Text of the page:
Poetry. II. 3. c. The expression or embodiment of beautiful or elevated thought, imagination, or feeling, in language adapted to stir the imagination and emotions, both immediately and also through the harmonic suggestions latent in or applied by the words and connexions of words actually used, such language containing a rhythmical element and having usually a metrical form; though the term is sometimes extended to include expression in non-metrical language having similar harmonic and emotional qualities. [OED]

    poetry 2: [text] that formulates a concentrated imaginative awareness of experience in language chosen and arranged to create a specific emotional response through meaning, sound, and rhythm [adapted from Webster’s New Collegiate Dictionary]

    “poetry” ‘the use of language to mean by virtue of the unity and coherence of its parts with its whole; the adequation of the material existence of an expression to its sense’ [mine]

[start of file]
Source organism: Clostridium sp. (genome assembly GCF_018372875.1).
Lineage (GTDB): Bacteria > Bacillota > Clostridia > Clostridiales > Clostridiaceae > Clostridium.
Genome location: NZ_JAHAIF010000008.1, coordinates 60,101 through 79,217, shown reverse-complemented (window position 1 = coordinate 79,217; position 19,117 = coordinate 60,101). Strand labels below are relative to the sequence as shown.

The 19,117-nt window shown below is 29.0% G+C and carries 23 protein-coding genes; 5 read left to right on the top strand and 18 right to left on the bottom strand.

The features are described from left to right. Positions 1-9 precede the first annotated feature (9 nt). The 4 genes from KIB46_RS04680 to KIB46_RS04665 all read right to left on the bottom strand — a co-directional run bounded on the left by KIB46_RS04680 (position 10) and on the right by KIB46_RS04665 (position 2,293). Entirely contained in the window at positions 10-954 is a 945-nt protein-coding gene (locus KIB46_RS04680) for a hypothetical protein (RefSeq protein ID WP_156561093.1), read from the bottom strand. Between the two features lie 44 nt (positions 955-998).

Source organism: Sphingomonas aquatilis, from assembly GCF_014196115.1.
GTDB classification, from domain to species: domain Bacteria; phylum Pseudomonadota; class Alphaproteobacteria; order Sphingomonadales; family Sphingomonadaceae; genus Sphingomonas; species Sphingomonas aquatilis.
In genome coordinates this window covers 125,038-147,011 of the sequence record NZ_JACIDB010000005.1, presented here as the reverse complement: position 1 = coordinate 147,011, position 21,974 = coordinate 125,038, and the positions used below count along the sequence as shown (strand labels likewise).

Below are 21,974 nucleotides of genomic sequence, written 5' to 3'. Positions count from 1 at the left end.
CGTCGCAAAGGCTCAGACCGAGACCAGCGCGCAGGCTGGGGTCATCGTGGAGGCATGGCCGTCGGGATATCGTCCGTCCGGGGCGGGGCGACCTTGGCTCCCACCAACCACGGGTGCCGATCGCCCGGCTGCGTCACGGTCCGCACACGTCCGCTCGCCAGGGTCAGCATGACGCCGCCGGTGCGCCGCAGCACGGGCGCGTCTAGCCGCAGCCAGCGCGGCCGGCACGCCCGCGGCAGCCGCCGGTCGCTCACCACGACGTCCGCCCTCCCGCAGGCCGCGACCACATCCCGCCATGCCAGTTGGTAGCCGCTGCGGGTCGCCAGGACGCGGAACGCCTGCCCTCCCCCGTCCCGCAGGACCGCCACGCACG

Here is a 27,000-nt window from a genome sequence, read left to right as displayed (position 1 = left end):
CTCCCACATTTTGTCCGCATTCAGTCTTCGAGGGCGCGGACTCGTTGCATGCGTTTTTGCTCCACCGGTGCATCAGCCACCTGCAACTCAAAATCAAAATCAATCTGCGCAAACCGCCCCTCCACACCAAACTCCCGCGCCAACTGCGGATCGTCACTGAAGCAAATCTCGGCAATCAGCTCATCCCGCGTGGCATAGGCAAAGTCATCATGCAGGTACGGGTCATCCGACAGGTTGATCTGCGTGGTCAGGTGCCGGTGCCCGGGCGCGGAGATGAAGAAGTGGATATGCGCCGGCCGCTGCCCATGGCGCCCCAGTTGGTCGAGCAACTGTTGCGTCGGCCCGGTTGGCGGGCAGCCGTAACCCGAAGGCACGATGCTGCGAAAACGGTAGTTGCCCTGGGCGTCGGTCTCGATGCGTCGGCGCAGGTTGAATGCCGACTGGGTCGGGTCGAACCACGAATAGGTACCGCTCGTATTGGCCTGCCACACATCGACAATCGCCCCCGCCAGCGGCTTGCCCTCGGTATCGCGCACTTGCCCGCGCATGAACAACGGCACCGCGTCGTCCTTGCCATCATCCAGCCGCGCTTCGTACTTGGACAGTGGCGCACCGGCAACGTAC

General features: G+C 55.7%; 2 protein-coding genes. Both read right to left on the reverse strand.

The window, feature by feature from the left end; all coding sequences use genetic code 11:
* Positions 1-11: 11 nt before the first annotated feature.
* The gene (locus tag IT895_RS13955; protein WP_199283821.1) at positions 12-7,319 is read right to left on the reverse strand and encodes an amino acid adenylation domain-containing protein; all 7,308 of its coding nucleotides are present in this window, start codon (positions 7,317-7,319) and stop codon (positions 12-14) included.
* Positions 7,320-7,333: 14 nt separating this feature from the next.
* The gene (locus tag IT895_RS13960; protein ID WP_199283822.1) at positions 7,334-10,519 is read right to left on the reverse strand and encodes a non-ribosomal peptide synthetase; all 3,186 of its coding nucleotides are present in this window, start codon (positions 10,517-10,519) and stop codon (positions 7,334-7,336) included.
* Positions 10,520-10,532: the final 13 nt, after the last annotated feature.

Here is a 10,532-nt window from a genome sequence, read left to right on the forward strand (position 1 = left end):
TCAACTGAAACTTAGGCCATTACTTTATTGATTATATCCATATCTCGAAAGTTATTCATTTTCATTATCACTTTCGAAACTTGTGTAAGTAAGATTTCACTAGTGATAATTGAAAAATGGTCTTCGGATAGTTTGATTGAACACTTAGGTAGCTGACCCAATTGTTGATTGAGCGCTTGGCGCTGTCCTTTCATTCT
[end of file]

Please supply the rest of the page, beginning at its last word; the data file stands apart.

Time to study your Socrates!

    Always “time” for that – to investigate anew, for example the Charmides. In which Plato has Socrates, Critias, and Charmides fail to define swfrosunh (‘temperance, sobriety, moderation, discretion, prudence’), and in which Plato shows us this virtue in the restraint of Socrates (155 c-d) – and the abandon of Critias and Charmides (176 b-d; the conclusion of the dialogue).

    Do you understand “literature”, Tom — though “you cannot” define it? Plato’s Socrates and his conversation partners are rhetorically stymied (elegXos) in defining an x — in the course of Plato’s dramatization (poros) of that very x.

  9. thomasbrady said,

    May 25, 2010 at 11:01 am

    notevensuperficial,